Major and Minor

Economics is the study of making choices about how we allocate resources. These decisions, problems, and explanations are studied on all scales; from personal finance to global markets. The discipline of economics is intended to identify and understand important economic problems and to provide the tools needed for the critical analysis of these problems and for dealing with them in practice. Typically divided into macroeconomics and microeconomics, students may explore economic issues and solutions on both small and broad scales.

Highlights of the Hopkins Program

The economics major is designed to give students a professional-level grounding in the tools of economic analysis as well as a serious exposure to economic analysis of real-world issues. We begin with four courses (two introductory and two intermediate) on basic economic theory, and a course in econometrics (statistical analysis as it applies particularly to economics). For the other five courses that round out the major, students can choose from an extensive list of applied courses, examples include International Monetary Economics, Game Theory, Labor Economics, Financial Markets and Institutions, and many more. Students who complete the major are well-positioned to go to law school or business school, or to get professional jobs requiring economics training in business, government, banking and finance.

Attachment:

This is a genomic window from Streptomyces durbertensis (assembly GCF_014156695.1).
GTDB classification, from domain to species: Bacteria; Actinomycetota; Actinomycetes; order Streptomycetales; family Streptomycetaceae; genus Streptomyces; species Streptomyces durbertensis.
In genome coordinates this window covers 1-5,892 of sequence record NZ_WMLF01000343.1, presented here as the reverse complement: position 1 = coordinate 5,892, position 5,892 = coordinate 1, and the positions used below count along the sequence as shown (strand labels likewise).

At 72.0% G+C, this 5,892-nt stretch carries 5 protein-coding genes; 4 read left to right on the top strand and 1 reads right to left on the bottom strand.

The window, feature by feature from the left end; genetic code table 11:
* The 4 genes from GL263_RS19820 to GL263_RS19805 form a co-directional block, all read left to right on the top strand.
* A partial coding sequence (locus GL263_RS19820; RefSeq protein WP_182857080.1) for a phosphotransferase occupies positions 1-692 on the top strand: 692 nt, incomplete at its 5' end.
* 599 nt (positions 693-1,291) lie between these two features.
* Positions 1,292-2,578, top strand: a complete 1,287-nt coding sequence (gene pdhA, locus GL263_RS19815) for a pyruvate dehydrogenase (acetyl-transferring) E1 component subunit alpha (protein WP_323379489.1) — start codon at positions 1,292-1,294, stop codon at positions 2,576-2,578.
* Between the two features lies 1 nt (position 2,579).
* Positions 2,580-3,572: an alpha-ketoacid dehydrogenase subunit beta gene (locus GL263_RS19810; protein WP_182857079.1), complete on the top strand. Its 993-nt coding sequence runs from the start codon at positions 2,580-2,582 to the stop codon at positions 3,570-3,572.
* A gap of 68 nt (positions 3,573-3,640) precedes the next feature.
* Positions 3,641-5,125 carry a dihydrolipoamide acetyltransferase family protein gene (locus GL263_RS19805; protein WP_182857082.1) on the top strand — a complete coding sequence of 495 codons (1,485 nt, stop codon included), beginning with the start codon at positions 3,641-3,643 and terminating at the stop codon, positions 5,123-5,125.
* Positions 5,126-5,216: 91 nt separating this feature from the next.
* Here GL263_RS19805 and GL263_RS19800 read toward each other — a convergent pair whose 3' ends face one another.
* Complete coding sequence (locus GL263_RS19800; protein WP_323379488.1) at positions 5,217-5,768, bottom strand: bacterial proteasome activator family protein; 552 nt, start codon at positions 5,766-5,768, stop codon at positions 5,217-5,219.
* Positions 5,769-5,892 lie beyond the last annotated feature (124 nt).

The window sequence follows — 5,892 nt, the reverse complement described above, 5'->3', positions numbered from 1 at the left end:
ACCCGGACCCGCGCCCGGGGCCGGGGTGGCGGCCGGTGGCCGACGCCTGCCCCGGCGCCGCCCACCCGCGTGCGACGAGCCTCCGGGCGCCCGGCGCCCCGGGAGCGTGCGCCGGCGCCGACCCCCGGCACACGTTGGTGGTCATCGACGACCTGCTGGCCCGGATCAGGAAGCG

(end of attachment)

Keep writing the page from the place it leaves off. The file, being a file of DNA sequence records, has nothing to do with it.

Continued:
Sample First Semester Schedule
  • Elements of Macroeconomics, 180.101
  • Calculus I, 110.106
  • Elective H or S course
  • Consider a course to explore the full curriculum
  • Elective course
  • Total 12-17 credits

Career Exploration

Skill Set

The “real world” skills you’ll develop with a major in Economics:

  • Manipulating numerical data
  • Applying theory to problems
  • Projecting and forecasting results of quantitative analysis
  • Reading and interpreting reports and statements

Career Center

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